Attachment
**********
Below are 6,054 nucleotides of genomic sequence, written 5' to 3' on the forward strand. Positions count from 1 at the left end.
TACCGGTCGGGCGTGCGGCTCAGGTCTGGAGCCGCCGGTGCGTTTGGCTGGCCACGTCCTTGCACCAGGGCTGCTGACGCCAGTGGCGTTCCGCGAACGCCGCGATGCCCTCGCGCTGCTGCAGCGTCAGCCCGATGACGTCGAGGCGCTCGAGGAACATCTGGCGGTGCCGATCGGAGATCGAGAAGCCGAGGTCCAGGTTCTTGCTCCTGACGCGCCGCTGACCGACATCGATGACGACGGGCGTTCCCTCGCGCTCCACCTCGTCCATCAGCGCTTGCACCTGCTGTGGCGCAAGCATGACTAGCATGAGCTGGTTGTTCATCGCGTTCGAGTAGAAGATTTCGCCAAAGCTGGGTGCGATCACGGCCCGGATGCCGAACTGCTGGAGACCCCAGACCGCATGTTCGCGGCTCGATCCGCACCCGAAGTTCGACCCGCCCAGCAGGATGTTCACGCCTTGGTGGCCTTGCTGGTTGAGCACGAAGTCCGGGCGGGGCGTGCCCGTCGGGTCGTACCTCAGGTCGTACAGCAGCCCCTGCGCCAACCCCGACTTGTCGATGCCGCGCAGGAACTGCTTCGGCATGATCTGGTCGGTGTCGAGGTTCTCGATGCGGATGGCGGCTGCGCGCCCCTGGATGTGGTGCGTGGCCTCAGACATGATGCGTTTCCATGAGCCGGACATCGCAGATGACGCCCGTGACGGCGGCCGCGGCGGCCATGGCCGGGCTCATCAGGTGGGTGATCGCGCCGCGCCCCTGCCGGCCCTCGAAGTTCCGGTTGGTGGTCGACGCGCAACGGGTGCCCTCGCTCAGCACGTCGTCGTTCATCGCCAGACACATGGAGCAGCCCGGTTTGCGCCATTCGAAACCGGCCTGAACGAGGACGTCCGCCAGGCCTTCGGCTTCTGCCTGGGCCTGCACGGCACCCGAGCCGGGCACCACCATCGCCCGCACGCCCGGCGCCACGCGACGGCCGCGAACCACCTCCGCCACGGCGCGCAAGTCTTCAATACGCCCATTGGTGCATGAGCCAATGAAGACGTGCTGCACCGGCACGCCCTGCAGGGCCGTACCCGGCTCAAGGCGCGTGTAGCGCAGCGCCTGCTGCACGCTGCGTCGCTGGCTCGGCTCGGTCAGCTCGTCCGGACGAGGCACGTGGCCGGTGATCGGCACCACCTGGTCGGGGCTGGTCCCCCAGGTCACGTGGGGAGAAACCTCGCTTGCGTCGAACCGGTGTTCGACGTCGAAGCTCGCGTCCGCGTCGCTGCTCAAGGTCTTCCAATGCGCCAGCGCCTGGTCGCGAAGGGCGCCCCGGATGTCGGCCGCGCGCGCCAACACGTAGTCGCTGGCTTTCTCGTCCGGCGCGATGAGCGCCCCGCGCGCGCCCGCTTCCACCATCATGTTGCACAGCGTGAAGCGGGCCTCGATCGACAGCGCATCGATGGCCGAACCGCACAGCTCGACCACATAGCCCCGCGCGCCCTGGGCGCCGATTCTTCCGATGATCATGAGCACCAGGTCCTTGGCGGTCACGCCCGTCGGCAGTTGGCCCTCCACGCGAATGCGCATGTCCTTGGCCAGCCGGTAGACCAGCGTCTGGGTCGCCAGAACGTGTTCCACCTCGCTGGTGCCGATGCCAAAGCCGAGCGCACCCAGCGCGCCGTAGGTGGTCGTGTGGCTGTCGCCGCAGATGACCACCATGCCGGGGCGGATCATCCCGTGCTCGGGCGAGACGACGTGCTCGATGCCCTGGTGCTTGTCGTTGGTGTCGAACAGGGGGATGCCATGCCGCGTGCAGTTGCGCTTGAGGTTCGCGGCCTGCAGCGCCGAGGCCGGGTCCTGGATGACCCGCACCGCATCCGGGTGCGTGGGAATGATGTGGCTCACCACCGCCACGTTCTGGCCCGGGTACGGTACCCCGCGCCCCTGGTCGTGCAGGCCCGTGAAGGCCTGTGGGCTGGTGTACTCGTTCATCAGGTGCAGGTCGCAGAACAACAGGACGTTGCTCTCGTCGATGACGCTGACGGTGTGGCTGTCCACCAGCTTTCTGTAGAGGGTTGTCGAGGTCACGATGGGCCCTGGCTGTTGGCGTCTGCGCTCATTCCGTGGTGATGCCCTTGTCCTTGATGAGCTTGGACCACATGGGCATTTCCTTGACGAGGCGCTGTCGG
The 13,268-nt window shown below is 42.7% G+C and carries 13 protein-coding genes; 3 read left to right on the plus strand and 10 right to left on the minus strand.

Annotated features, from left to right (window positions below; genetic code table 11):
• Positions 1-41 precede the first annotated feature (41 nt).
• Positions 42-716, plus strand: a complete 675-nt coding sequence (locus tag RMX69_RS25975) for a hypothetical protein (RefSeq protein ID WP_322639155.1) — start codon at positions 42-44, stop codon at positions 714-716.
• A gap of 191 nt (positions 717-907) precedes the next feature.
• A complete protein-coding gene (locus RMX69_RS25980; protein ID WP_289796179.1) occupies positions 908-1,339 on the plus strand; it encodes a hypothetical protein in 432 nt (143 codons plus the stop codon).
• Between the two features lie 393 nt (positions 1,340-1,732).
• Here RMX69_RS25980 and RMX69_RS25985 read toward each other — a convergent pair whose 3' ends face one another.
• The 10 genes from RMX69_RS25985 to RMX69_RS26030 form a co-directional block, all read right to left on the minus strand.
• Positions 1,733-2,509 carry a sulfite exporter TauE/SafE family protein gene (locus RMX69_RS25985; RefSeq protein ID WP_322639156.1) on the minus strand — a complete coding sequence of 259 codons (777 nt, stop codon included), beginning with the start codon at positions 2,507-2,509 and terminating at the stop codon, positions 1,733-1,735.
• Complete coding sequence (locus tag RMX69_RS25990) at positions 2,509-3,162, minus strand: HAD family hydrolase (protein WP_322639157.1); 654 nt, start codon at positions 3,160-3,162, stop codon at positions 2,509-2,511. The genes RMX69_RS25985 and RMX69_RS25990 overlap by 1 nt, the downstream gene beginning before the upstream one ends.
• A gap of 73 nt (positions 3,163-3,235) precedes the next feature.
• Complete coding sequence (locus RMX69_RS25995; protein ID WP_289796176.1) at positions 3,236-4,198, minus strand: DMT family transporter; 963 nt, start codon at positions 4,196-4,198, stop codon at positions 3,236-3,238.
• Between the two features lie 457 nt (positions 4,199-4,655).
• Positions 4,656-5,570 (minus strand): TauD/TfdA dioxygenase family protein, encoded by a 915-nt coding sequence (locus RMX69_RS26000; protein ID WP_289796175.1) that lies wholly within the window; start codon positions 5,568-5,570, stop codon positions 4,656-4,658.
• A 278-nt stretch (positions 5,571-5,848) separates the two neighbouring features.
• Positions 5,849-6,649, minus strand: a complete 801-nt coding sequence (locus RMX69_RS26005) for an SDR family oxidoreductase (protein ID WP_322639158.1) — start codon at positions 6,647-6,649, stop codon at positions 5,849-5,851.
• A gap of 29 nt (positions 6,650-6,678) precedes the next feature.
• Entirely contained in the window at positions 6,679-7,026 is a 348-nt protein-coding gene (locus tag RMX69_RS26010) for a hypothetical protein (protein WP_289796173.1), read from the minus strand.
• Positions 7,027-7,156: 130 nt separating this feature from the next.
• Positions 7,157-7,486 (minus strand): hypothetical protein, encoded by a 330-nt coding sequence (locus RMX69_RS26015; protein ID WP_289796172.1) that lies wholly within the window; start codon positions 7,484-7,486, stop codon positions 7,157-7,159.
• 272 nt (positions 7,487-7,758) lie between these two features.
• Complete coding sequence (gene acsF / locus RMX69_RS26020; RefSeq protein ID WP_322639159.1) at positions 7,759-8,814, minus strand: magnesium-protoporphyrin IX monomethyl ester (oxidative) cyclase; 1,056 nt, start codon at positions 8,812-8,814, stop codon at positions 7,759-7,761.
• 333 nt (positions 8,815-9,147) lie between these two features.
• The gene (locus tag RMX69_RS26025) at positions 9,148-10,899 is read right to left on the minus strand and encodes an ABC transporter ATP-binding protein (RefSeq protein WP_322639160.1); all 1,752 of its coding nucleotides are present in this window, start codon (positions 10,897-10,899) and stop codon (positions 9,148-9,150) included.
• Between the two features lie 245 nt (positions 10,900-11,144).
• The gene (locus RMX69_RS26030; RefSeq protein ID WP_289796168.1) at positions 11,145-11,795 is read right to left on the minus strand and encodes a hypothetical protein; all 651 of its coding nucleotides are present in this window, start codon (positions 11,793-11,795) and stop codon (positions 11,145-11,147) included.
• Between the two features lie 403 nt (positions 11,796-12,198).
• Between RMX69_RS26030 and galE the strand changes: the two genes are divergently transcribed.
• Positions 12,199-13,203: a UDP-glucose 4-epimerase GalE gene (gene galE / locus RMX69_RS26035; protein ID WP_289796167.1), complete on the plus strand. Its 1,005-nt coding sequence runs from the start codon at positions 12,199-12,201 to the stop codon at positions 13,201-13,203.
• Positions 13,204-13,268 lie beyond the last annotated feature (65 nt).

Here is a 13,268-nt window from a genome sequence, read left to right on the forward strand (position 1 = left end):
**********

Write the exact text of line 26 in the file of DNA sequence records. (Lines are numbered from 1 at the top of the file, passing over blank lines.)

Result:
• 333 nt (positions 8,815-9,147) lie between these two features.